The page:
by Aaron Barnhart
First sentence: “The boy with the long black hair pushed his way through the shouting, jostling mass of students.”
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Content: There’s some fighting and battle scenes, but the language is simple(ish) and the book itself is short. It’s in the middle grade (grades 3-5) section of the bookstore.

Fifteen-year-old August Bondi and his family are Jews who are getting by in early 19th-century in Vienna, Austria. Life is good until the law comes down against them, and the Vienna Uprising occurs in in 1848. August’s parents decide that life is too dangerous for their family, and so they flee to America where they hope to have a better life. After a harrowing journey, the family ends up in St. Louis, where August’s parents find work and a community. But August is still restless and settling down doesn’t suit him. So he heads out to the Kansas territory, where he discovers the fight between those who want Kansas to be a slave state and those who don’t. It’s a cause that August can get behind: he is more than willing to fight against slavery and for the freedom of all people. So, he joins up with John Brown and his sons, fighting back against those who would have Kansas be a slave state. It’s a dangerous business, but one that August is willing to sacrifice for. From there, he settles down with a wife and then joins the Greater Cause in the Civil War.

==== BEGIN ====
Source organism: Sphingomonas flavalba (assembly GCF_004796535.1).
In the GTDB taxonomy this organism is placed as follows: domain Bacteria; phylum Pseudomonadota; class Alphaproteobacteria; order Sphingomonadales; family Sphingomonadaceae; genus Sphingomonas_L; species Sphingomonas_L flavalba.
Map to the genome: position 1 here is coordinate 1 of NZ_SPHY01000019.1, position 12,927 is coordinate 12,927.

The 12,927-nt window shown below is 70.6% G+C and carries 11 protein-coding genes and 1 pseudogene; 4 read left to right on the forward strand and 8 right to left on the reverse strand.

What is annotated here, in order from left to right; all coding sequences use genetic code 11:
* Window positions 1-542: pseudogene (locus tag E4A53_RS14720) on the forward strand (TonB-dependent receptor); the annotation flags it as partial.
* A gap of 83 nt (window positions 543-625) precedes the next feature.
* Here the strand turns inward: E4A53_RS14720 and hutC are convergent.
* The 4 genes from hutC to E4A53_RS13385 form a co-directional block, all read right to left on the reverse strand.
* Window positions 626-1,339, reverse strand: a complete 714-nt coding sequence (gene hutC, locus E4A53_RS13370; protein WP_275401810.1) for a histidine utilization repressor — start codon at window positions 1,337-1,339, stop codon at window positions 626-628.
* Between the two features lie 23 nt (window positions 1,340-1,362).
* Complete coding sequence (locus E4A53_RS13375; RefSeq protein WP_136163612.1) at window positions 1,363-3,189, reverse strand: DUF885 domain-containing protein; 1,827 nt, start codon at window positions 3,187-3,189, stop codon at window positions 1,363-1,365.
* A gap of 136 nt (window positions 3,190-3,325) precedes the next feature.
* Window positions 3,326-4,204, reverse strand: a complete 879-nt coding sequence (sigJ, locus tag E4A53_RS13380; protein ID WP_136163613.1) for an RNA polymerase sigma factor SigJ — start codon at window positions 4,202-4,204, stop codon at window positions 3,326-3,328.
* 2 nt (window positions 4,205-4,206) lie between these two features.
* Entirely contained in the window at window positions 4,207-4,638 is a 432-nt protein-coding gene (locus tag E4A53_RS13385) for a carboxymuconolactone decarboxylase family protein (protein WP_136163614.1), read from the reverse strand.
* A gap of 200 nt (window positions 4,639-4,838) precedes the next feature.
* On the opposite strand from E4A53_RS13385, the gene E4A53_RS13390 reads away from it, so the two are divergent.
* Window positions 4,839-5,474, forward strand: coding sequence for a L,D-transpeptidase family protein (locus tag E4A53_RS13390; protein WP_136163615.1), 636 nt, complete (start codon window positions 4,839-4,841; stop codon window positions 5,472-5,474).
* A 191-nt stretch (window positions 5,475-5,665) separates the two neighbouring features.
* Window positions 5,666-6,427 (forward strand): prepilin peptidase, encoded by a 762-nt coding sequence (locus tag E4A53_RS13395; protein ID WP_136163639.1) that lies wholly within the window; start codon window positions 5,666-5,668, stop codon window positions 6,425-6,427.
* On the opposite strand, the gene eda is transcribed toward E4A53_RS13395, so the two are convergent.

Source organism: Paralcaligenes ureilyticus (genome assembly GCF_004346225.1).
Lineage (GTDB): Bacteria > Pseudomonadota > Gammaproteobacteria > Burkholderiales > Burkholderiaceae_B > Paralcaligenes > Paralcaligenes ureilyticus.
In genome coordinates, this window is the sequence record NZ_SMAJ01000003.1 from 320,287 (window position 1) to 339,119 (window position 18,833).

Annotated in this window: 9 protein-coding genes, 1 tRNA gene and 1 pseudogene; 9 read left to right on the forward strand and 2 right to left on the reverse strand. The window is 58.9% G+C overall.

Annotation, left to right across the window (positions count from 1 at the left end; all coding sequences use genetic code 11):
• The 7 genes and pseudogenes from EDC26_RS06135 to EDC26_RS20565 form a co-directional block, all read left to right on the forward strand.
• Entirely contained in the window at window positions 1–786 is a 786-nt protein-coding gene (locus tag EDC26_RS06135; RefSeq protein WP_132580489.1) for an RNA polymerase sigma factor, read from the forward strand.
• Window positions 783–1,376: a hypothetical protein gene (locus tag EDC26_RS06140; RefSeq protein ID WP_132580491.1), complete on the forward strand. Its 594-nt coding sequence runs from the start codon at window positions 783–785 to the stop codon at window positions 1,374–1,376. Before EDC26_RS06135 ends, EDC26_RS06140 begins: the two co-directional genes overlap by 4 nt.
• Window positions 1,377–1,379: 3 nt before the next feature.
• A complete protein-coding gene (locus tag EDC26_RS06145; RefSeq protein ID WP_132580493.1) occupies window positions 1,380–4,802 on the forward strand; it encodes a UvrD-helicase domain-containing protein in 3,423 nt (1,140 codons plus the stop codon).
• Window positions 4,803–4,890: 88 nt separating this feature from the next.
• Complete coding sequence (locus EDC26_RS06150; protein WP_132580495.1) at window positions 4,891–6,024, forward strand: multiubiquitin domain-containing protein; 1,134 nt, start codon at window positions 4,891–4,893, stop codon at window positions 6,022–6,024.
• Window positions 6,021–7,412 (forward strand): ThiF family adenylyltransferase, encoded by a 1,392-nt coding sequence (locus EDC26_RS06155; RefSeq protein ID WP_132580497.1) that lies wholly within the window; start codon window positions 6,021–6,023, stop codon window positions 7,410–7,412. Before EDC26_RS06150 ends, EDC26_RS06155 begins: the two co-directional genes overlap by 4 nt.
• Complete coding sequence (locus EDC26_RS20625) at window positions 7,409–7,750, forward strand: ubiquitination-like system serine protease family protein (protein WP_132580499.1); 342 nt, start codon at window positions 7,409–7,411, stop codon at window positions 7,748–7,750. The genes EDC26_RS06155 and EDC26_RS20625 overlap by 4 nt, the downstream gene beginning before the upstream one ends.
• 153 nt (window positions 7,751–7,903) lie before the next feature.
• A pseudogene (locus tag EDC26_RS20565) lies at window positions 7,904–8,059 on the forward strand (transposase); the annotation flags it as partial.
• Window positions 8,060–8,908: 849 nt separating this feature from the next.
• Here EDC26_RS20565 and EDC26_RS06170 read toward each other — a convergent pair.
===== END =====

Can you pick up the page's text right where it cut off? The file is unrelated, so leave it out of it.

It’s not a bad book, overall, and August’s story (he’s a real person) is a good one to tell. My only problem is that this is really three books. The first book: August’s story back in Vienna. How did he become a part of the resistance? What was it that caught his eye? What was it like being a Jew in Vienna in the early 19th century? So many questions glossed over. The second book is August’s journey to America and perhaps his joining the Browns in their fight against slavery. And the third is August’s time in the Civil War. It’s not that Barnhart can’t write (he can, actually; there were parts of this that were quite interesting), it’s just that he tried to do too much in such a small book and I feel like it would have been better served spreading it out. (And I never think that!)

But it is a good story to tell; it’s always good to hear the lesser known stories of history. (Even if they are more white male stories.) And the fact that it’s set here in Kansas is good as well. But I feel like it could have been better.

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